The artifact we are analyzing bears an image of the Immaculate Conception that closely resembles those in the paintings done by the three previously mentioned artists. A difference to note, however, is the number of stars in the Virgin Mary’s celestial crown. Unlike the commonly used twelve, the medal shows seven stars, a popular devotional number of the Franciscans. For instance, the Franciscan Seraphic Rosary contains seven decades in commemoration of the Seven Joys of Mary.
In 1621, the Immaculate Conception became Patron of the Order of Friars Minor (Franciscans), who then pledged by oath to publicly teach and spread the mystery. It is plausible to say the medal we are examining was issued by the Franciscans who were then the leading religious order stationed in 17th century Florida.
Since clues indicate the piece was of Spanish origin, it would have likely been made in Seville. Rome was also considered another main production hub, but the omission of “Roma,” or “Rome,” on its surface tends to dismiss this source.
The local clergy regulated the devotional medals following the standards and rules issued by the Vatican. Religious orders were able to strike their own medals to create special devotions to specific events, symbols, or patron saints. Missionary groups collected and shipped the medals to the colonies in the Americas where they would be distributed.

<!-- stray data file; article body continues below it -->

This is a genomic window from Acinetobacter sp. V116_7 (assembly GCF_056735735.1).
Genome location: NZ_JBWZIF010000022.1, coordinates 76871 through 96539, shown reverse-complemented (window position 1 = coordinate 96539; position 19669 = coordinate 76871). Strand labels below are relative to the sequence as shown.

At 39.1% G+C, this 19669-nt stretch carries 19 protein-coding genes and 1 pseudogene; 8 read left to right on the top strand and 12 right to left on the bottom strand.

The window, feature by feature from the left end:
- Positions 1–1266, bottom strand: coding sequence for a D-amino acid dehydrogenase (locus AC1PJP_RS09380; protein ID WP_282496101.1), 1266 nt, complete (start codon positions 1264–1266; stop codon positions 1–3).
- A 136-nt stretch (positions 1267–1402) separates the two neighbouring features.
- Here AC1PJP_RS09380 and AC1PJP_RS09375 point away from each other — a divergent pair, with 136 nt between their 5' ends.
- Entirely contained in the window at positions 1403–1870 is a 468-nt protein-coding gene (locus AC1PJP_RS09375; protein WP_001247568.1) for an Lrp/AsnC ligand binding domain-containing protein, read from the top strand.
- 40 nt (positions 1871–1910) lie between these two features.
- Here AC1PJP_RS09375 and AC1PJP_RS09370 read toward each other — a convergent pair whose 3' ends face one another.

Previous archaeological research indicates that medals of the Immaculate Conception found on New World colony sites, dating after 1650, drastically decreased in number, to almost none. This was the beginning of a transitional period, for in 1661, the Pope issued a papal decree to clarify the dispute of Immaculate Conception and forbid any further discussion.
This medal, dating to the period c. AD 1620-1650, has yet more to its story. Its inscriptions, which have not yet been addressed, reveal an interesting part of cultural tradition that has been lost over the centuries.
The side with the representation of the Immaculate Virgin reads in Latin, “et macula non est in te,” meaning “there is no spot in thee.” This verse from Song of Solomon 4:7 has been associated with the Immaculate Conception since the 12th century.
The opposite side with the Blessed Sacrament, at one time, had the legible Spanish words, “Alabado Sea el Santísimo Sacramento” or “Praised be the Most Holy Sacrament.” This well known Spanish hymn was sung in praise to the Sacred Eucharist.